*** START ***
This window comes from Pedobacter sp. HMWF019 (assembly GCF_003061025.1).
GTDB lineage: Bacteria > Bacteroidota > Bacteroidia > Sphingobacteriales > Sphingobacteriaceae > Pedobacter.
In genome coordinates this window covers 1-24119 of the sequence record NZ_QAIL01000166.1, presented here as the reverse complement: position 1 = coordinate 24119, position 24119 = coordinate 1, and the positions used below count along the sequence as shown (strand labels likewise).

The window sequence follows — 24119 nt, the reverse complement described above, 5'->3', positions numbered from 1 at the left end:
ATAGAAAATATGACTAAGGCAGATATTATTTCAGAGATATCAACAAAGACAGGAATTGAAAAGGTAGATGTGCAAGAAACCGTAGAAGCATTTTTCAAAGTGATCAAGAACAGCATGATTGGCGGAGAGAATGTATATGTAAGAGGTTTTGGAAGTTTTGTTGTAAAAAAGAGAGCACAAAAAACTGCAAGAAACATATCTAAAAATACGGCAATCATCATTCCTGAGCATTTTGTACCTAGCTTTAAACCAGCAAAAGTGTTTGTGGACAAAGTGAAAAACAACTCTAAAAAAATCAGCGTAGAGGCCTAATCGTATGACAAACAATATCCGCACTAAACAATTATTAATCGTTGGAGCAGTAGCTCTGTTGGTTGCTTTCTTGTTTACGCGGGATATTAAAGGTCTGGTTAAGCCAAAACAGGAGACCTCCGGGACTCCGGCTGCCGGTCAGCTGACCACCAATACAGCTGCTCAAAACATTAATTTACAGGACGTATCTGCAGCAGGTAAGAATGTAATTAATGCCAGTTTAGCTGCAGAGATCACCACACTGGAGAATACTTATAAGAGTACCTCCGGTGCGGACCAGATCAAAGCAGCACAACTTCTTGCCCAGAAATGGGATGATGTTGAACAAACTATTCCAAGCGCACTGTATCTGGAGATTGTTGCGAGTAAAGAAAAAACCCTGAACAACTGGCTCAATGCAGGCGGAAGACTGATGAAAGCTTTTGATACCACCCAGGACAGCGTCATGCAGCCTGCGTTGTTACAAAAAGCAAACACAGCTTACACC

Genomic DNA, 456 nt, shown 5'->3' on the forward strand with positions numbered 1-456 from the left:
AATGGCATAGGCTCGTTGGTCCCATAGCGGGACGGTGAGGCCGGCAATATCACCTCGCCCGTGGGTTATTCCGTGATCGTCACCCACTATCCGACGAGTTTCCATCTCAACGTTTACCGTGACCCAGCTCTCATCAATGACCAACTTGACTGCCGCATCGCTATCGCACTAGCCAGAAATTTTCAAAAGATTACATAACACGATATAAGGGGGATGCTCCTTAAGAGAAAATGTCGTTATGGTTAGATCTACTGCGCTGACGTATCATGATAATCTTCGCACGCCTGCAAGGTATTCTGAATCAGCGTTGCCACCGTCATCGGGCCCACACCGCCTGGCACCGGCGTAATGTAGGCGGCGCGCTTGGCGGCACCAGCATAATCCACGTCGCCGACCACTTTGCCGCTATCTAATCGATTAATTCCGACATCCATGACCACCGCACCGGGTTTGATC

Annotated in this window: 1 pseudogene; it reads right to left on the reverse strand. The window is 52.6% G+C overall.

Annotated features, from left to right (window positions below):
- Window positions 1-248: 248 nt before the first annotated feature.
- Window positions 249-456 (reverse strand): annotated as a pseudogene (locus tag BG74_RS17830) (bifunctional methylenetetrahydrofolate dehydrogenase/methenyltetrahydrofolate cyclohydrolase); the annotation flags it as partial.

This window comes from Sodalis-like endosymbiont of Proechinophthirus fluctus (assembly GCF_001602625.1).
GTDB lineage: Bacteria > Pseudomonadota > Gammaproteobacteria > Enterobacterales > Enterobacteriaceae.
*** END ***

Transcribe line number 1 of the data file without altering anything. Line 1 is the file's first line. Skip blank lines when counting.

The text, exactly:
This window comes from Pedobacter sp. HMWF019 (assembly GCF_003061025.1).